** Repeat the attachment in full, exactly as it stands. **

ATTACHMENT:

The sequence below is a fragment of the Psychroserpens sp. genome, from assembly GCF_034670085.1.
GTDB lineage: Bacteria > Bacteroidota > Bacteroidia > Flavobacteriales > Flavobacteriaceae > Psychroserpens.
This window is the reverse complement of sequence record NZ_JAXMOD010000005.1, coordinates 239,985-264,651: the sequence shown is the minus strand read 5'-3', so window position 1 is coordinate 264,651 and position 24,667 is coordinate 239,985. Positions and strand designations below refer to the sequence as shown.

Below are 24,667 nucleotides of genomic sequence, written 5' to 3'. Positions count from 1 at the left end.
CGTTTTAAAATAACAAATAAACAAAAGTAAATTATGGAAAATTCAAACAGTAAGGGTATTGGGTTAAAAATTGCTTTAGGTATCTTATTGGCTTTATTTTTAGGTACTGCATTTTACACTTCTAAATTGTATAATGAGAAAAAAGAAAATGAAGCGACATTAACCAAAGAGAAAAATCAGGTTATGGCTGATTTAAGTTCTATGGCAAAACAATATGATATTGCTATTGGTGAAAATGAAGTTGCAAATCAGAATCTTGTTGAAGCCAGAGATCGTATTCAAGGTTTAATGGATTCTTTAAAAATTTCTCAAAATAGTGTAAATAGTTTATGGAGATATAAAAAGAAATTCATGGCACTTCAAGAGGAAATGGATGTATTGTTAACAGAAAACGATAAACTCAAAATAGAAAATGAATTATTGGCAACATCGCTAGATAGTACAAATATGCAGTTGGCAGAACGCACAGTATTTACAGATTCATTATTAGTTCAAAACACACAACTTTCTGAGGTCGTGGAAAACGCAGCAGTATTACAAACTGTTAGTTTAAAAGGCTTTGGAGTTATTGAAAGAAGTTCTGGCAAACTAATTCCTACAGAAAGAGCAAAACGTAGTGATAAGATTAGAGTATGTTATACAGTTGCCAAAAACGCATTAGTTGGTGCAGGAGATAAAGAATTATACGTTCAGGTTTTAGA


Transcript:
The sequence below is a fragment of the Psychroserpens sp. genome, from assembly GCF_034670085.1.
GTDB lineage: Bacteria > Bacteroidota > Bacteroidia > Flavobacteriales > Flavobacteriaceae > Psychroserpens.
This window is the reverse complement of sequence record NZ_JAXMOD010000005.1, coordinates 239,985-264,651: the sequence shown is the minus strand read 5'-3', so window position 1 is coordinate 264,651 and position 24,667 is coordinate 239,985. Positions and strand designations below refer to the sequence as shown.

Below are 24,667 nucleotides of genomic sequence, written 5' to 3'. Positions count from 1 at the left end.
CGTTTTAAAATAACAAATAAACAAAAGTAAATTATGGAAAATTCAAACAGTAAGGGTATTGGGTTAAAAATTGCTTTAGGTATCTTATTGGCTTTATTTTTAGGTACTGCATTTTACACTTCTAAATTGTATAATGAGAAAAAAGAAAATGAAGCGACATTAACCAAAGAGAAAAATCAGGTTATGGCTGATTTAAGTTCTATGGCAAAACAATATGATATTGCTATTGGTGAAAATGAAGTTGCAAATCAGAATCTTGTTGAAGCCAGAGATCGTATTCAAGGTTTAATGGATTCTTTAAAAATTTCTCAAAATAGTGTAAATAGTTTATGGAGATATAAAAAGAAATTCATGGCACTTCAAGAGGAAATGGATGTATTGTTAACAGAAAACGATAAACTCAAAATAGAAAATGAATTATTGGCAACATCGCTAGATAGTACAAATATGCAGTTGGCAGAACGCACAGTATTTACAGATTCATTATTAGTTCAAAACACACAACTTTCTGAGGTCGTGGAAAACGCAGCAGTATTACAAACTGTTAGTTTAAAAGGCTTTGGAGTTATTGAAAGAAGTTCTGGCAAACTAATTCCTACAGAAAGAGCAAAACGTAGTGATAAGATTAGAGTATGTTATACAGTTGCCAAAAACGCATTAGTTGGTGCAGGAGATAAAGAATTATACGTTCAGGTTTTAGA